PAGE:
At the Washington Post’s Wonkblog, Danielle Paquette explains “why you should always buy the men’s version of almost anything”
BBC: "Huang's new project is based on a similar idea - this time, he asked people to display everything they've ever bought online. The results are a testament to the overwhelming popularity of online shopping, particularly China's most popular internet shopping platform, Taobao." [more inside]
Twitter is experimenting with online shopping: "American Express card holders who connect their card numbers to their Twitter accounts can post on Twitter to trigger a purchase of select products, including discounted American Express gift cards, Kindle Fire tablets from Amazon.com Inc. and jewelry from designer Donna Karan. The program will roll out over the next few days." [more inside]
Better World Books - Recently recognized by Fast Company as one of the best for-profit social enterprises of 2008, they offer a wide selection of new and used books with free shipping in the US and less than $3 shipping elsewhere. A portion of the profits go to fund literacy organizations such as Room to Read and WorldFund, and their shipping is carbon-neutral. The only thing missing is the ability to import Amazon wishlists.
Whole Foods takes London. This South Kensington flagship store is the "quasi-messianic" company's biggest ever, comprising 80,000 square feet spread out over three floors offering 10,000 grocery items. In true American style, shoppers can choose from 1,000 different wines, 425 cheeses, 40 types of sausage, 55 in-store chefs, a pub called The Bramley, a sushi bar, a champagne and oyster bar and a DJ-booth to play music for late-night shoppers. The locals seem overwhelmed by it all.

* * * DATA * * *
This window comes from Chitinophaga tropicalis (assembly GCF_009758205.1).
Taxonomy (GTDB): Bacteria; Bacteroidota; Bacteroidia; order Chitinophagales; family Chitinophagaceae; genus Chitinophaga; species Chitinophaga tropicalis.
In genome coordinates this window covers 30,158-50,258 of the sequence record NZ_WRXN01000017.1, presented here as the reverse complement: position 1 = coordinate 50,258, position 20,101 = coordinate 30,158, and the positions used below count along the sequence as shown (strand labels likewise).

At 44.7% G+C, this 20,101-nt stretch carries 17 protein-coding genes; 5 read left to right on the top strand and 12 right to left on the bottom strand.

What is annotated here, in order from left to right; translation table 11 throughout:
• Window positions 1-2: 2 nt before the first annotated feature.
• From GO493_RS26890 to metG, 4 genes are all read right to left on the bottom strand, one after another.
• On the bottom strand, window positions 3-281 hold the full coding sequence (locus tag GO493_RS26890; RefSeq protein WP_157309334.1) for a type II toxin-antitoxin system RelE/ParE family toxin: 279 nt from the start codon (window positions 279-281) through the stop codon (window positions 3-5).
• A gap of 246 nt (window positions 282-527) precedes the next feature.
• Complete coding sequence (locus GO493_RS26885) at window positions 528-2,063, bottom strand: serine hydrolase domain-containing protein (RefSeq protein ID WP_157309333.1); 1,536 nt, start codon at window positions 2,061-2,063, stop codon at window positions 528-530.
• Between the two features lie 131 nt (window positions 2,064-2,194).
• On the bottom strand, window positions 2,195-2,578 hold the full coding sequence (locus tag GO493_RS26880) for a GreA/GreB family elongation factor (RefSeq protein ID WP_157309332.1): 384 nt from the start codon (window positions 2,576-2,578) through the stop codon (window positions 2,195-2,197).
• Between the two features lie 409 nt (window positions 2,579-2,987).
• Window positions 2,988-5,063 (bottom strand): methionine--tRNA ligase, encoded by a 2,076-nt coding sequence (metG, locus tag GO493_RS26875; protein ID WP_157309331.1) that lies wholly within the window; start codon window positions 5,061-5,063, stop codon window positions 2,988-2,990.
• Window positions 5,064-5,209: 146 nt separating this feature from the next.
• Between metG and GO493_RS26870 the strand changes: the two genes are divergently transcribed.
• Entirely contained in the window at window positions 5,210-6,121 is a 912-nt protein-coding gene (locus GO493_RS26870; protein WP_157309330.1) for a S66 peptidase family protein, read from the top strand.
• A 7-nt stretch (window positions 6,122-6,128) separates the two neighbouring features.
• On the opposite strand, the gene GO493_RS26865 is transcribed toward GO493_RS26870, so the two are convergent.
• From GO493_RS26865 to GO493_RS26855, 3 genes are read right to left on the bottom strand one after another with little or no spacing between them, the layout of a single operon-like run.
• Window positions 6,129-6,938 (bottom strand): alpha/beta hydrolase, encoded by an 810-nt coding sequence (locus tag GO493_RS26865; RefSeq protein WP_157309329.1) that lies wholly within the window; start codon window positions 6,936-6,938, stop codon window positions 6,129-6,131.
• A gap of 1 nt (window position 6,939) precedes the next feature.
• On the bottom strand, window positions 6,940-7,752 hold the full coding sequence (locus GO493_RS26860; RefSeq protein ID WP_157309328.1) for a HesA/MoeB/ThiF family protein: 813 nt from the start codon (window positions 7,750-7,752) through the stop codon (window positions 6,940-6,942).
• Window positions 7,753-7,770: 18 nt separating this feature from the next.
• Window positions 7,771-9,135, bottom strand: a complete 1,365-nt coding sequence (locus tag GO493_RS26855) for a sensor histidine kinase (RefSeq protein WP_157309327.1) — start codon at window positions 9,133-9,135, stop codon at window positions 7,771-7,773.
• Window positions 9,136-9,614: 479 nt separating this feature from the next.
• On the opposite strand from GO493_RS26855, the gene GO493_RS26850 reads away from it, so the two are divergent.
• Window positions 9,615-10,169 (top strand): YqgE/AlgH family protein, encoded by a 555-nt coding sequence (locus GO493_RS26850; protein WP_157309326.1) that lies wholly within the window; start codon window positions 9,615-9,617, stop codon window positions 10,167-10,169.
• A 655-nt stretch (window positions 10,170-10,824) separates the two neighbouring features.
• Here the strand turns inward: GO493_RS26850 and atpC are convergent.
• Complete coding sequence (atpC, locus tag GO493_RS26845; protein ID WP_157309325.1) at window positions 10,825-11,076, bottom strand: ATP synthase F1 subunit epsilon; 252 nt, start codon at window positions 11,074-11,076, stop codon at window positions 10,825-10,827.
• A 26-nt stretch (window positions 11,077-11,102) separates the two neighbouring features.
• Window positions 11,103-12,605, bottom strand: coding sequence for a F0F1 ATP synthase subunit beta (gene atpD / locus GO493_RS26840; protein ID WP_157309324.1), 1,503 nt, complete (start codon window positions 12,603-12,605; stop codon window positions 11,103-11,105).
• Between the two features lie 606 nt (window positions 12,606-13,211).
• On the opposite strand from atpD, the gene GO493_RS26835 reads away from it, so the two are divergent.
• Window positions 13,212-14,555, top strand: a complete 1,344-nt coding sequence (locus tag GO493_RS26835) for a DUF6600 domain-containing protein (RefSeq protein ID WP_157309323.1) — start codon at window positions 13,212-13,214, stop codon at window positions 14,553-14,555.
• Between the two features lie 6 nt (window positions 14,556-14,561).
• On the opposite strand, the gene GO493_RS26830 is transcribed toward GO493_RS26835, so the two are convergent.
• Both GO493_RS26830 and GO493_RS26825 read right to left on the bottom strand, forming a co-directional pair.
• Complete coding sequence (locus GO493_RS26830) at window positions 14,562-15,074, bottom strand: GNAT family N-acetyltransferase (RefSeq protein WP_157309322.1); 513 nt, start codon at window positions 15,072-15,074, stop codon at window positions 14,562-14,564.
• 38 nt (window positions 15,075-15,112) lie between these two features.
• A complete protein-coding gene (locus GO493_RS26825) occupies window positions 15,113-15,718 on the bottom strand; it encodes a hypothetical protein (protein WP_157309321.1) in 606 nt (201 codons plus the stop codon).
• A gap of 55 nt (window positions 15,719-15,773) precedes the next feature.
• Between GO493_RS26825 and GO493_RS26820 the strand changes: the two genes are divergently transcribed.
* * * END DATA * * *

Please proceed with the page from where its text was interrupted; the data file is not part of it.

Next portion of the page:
The Father of the Shopping Mall "His most remarkable innovation--unveiled in Edina, Minn., in 1956--was the first enclosed shopping mall, a climate-controlled community of retailing under a single vast canopy. But it was intended to be more than just a place to shop. It was to provide a center to otherwise centerless developments, offering community, entertainment and even enlightenment. Gruen lamented that Americans, at the time, were living 'detached lives in detached houses.' With his shopping-center designs, Mr. Hardwick writes, 'Gruen hoped to offer a corrective to this grim and soulless American environment.' "
I buy a lot of stuff online: books, music, stereo stuff, clothes, camping equipment, watches, and computers, but I can never find shoes online. Yeah, I know it's pretty hard to try on shoes over the web, but I have big feet (size 13 or 14 depending on shoe manufacturer) and finding shoes in a store is usually a problem. So I found some skate shoes at Fogdog the night before last, and I noticed the package is going to be here tomorrow. They only charged me $2.99 for shipping, but they sent it 2nd day air. Does Amazon share their records with anyone? Does Fogdog have access to my VISA records? I'm happy to get my stuff quicker and cheaper than I thought, but it seems a bit weird. I keep thinking I'm flagged somewhere in a database as the gullible impluse buying type...
Wow, never pay more than necessary for anything! This is a nutty little app, it automatically queries dozens of ecommerce sites while you surf. The downside is someone might be convinced to buy a book after reading several reviews at Amazon, but their RUSure app would tell them that it's 2 bucks cheaper at Buy.com, so they'd get it there. Before a shopper had to do this deliberately, now it's done automatically. This app could be as big as ICQ, since the founders of both companies are family.